The world’s first software-defined network (SDN) is one step closer to being launched, as more than 300 network engineers gather at Stanford University this week to prepare an OpenFlow 100G Ethernet SDN within the research project known as Internet2.
Scientists and academics at the Summer 2012 ESCC/Internet2 Joint Techs conference will put the finishing touches on the new network infrastructure, known as the Innovation Platform.
The goal of the Innovation Platform is to provide a research sandbox in which researchers in academia and big data initiatives can experiment in order to improve networking software and protocols for the Internet itself. This fits well within the mission parameters of Internet2, which was founded 16 years ago to do exactly the same thing.
Internet2’s purpose is often misunderstood by those in the IT community: Many people think of it as some sort of separate network that exists completely outside the infrastructure of the Internet for the sole use of academics who were less than thrilled about sharing their Internet with commercial interests and the public at large in the 1990s.
Like any stereotype, there is some truth to this description. As traffic on the Internet exploded when the World Wide Web was opened to commercial use, the scientists and academicians who helped build the Internet in the first place soon saw that bandwidth congestion from all this new traffic was seriously going to crimp their data style.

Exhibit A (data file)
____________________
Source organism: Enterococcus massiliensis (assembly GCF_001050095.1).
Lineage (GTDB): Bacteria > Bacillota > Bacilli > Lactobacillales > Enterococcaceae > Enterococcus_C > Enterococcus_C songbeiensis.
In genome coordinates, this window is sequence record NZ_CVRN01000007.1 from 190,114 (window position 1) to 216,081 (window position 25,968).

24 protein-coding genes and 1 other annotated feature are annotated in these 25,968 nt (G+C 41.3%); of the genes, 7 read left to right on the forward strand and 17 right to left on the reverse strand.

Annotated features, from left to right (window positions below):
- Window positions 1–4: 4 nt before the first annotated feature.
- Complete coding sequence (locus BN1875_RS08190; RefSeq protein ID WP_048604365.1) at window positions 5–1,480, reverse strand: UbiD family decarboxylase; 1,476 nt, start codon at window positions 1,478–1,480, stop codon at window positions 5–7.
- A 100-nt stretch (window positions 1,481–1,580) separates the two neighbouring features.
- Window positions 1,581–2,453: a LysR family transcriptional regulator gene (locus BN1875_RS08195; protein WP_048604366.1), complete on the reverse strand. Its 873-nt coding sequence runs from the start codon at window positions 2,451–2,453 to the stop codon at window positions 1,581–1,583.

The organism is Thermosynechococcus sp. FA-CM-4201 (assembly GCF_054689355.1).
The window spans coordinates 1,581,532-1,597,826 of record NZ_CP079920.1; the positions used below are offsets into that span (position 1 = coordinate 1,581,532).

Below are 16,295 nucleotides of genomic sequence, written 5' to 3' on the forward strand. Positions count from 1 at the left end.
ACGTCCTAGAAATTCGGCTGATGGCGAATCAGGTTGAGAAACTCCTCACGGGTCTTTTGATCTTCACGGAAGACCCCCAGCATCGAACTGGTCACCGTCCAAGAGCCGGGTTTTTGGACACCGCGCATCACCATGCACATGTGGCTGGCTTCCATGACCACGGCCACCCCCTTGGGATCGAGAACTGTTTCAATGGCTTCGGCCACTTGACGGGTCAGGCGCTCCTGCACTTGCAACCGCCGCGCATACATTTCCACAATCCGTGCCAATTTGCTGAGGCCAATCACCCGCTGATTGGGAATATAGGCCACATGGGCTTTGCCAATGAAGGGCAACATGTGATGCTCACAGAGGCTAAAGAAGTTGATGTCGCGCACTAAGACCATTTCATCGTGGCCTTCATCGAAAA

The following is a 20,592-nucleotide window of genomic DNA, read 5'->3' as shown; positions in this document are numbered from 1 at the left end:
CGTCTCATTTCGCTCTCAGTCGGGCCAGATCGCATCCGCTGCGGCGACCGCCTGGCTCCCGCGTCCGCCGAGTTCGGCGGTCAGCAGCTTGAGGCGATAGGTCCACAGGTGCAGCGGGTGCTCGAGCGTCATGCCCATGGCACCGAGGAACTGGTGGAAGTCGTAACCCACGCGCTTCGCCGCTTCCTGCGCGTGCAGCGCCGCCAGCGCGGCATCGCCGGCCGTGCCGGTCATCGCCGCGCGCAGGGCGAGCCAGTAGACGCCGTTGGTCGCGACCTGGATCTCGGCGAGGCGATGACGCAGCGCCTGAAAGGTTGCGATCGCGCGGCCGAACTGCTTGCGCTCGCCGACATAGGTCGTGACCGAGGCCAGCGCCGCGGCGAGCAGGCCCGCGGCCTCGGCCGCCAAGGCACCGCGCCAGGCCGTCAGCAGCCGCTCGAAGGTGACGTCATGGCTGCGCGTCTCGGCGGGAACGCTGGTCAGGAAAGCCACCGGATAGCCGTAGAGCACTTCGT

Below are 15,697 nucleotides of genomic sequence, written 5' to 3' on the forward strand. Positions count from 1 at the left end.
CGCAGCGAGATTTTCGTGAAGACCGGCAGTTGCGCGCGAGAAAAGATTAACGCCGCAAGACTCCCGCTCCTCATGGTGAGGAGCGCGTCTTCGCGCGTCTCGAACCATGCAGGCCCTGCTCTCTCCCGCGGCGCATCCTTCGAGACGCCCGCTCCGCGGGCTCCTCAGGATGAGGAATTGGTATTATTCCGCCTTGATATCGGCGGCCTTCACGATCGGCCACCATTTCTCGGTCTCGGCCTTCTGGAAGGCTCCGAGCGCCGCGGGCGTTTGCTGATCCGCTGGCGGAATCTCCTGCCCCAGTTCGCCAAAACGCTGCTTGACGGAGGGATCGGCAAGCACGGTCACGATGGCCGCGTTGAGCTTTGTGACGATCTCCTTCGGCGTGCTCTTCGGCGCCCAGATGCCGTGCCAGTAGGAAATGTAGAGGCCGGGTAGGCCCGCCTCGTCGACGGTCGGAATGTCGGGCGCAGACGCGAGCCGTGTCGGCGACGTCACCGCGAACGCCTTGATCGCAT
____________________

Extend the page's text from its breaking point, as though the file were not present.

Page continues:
Thus began the integration of new infrastructure within the Internet in 1996, and the beginnings of Internet2, which was to provide big bandwidth to support the research and educational communities, as well as build new technologies to improve the Internet.
While Internet2 utilizes a very high-capacity backbone, the consortium maintains that it is not a physically separate network. The tubes, as it were, are the same as the Internet’s – only the routers and switches are different.
The work being done at this week’s conference is yet another milestone in a long list of achievements for the network, including the deployment of IPv6 in 2000, a 1TB/hour data transfer from CalTech to CERN in 2003, and planned support for 8.8Tbit/sec of capacity in 2013.
Progress for OpenFlow
Specifically, the Innovation Platform relies on OpenFlow, an open standard used by “commercial Ethernet switches, routers and wireless access points [providing] a standardized hook to allow researchers to run experiments, without requiring vendors to expose the internal workings of their network devices,” according to the OpenFlow About page.
When formally launched, the new software-defined network should be able to handle big data transfers much faster, as network scientists will be able to get into the guts of every switch and router in the network to optimize data transfers that right now can bog down big data analysis. Think of it as an elastic network, shifting to meet the demands of the traffic within.
The Innovation Platform will also serve as an important test bed for OpenFlow, which has been criticized for being “still too immature to be usable.”
100G networks in use throughout the Internet-at-large is vital to the success of big data and cloud computing, and the work of the Internet2 consortium will be a big part of making that a reality.
Image courtesy of Shutterstock.